Maigret’s First Case explores the early days of an iconic literary sleuth.
In pre-World War I Paris, Jules Maigret, a future Chief Inspector, toils away as an assistant in one of the city’s quieter neighborhood precincts. When a bystander reports a cry for help and a gunshot emanating from an imposing house in a posh neighborhood, Maigret is surprised to draw the case. But figuring out who was killed and how turn out to be easier tasks than navigating the influence of a wealthy, powerful family.
Belgian author Georges Simenon produced a large body of Maigret novels and stories over several decades. Maigret’s First Case appears as part of Penguin’s ambitious project to reprint the entire series. While set at the outset of the sleuth’s long career, the books actually appeared closer to the middle of the run.
These “Year One” stories can be difficult to pull off. Fans find regarding any danger the central character faces seriously to be a challenge; after all, they know the hero pulls through. Simenon wisely used this installment to explore the development of his protagonist’s personal code and worldview. Contrasting the young Maigret’s inflexible morality against the worldly considerations of his colleagues allowed the author to showcase his hero in a good light, while also planting the seeds of his practicality.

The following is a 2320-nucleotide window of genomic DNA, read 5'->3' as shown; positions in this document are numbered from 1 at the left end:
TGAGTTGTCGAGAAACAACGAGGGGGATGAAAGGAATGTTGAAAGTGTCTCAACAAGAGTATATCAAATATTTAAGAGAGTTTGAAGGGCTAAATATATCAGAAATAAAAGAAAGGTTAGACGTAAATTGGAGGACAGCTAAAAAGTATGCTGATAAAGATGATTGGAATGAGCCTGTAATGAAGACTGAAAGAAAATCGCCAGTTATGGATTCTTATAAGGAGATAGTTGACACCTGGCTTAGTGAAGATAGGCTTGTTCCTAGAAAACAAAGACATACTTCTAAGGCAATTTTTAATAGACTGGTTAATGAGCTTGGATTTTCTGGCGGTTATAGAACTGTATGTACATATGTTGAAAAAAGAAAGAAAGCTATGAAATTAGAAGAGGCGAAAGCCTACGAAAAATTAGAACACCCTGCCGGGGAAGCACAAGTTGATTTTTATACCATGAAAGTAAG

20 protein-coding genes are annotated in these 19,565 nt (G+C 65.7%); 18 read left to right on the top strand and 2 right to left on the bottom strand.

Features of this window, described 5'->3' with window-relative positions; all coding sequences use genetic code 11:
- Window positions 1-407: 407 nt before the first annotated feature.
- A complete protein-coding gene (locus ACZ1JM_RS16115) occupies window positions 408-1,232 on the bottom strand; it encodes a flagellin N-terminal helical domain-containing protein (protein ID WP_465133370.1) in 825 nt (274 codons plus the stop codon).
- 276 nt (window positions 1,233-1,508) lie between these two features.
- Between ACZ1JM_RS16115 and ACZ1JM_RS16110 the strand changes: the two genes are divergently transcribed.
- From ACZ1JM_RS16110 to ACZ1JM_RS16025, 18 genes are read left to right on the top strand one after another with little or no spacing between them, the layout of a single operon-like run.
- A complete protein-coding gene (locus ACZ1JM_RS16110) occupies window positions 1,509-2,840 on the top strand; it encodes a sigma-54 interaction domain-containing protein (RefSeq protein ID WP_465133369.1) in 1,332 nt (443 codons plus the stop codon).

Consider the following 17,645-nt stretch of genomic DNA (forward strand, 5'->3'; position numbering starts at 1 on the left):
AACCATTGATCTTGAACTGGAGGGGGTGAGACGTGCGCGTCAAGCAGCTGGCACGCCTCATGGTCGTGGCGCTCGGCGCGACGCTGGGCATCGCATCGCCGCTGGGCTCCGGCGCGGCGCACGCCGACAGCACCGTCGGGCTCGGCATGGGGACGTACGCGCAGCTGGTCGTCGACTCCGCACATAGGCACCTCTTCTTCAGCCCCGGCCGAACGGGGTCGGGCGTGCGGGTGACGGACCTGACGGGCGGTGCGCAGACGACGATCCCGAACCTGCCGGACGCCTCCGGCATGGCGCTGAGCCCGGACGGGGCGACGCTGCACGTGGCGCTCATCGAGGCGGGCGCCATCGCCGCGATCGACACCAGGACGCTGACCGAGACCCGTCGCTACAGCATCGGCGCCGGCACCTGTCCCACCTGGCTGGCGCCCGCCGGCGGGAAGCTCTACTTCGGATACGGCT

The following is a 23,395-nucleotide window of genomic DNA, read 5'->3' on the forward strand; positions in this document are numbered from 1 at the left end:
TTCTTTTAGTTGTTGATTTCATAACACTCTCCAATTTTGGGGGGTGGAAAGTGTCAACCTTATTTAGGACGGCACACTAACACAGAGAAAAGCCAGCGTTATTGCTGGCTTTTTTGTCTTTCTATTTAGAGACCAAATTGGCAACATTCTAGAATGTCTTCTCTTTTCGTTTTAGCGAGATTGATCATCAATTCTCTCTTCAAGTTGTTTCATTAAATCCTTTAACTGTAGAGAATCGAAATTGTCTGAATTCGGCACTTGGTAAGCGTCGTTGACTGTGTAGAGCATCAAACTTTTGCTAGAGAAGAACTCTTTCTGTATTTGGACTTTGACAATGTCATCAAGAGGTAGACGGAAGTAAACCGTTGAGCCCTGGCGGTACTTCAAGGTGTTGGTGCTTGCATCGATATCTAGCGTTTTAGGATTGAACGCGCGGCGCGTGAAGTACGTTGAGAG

The case itself was, perhaps, not entirely exciting, but was enlivened by a cast of well-drawn characters whom Simenon brought to life with economy and attention to smart details. Society scoundrels, put-upon servants, ethically flexible cops, working class toilers and a particularly amiable scoundrel made the necessary impact without taking up more space than was warranted. Simenon practiced an admirable economy that kept the plot moving, while still allowing for some well-deployed character beats. The morally ambiguous conclusion commendably declined to tie the entire affair up in a neat bow.
As a retro exploration of a well-known older character, Maigret’s First Case can serve either as a solid introduction for newcomers or an agreeable nostalgia exercise for readers already in the tent.